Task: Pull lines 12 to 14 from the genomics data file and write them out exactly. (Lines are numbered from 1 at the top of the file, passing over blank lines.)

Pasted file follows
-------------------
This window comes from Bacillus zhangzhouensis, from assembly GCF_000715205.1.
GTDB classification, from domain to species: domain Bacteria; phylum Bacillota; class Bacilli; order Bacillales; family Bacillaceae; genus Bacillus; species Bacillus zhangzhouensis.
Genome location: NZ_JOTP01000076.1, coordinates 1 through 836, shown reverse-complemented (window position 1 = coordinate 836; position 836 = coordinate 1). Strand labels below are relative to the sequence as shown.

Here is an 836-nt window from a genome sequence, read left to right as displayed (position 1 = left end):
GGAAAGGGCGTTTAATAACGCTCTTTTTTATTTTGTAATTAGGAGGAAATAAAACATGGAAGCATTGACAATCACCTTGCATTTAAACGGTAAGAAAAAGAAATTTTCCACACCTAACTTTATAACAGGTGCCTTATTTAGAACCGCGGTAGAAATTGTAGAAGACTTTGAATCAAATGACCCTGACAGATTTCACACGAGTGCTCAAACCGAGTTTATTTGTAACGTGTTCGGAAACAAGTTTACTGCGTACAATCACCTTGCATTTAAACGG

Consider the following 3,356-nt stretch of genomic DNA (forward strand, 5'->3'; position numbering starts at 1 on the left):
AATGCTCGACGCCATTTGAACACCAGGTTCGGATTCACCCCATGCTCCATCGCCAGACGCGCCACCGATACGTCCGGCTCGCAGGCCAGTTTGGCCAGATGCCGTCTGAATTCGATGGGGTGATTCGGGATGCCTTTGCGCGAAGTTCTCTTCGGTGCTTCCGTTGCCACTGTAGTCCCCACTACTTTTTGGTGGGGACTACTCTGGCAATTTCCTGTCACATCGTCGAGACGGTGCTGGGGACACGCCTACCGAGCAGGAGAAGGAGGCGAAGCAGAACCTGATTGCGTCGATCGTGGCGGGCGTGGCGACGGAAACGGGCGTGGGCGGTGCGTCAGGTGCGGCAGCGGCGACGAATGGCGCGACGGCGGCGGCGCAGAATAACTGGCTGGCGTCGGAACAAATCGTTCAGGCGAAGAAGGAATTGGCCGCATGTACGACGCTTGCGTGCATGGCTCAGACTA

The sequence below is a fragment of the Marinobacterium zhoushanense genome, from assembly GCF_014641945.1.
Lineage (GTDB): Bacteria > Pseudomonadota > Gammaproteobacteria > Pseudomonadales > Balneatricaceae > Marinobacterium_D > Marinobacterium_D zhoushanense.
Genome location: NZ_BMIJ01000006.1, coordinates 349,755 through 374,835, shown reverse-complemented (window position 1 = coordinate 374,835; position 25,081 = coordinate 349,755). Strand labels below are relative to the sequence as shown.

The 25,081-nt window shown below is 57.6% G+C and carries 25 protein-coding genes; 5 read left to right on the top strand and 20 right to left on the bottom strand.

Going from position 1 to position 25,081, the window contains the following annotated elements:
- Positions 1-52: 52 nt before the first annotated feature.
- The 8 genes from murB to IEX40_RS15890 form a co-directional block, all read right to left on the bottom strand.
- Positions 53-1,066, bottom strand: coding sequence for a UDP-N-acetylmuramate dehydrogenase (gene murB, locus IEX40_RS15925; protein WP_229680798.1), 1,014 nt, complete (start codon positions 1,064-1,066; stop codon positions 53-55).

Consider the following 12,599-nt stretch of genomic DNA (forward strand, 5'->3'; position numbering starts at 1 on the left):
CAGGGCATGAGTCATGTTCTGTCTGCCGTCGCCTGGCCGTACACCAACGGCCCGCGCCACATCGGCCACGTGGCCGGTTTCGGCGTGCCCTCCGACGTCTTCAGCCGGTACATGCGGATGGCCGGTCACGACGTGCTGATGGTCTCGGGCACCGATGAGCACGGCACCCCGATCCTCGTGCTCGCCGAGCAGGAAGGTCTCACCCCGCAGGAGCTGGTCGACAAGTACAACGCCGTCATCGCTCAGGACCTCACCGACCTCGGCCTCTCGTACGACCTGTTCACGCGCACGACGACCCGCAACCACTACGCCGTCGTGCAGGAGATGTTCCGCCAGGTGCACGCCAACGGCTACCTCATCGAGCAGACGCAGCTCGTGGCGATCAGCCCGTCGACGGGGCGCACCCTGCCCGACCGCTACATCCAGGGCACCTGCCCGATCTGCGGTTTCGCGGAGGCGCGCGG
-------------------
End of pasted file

Going from position 1 to position 25,081, the window contains the following annotated elements:
- Positions 1-52: 52 nt before the first annotated feature.
- The 8 genes from murB to IEX40_RS15890 form a co-directional block, all read right to left on the bottom strand.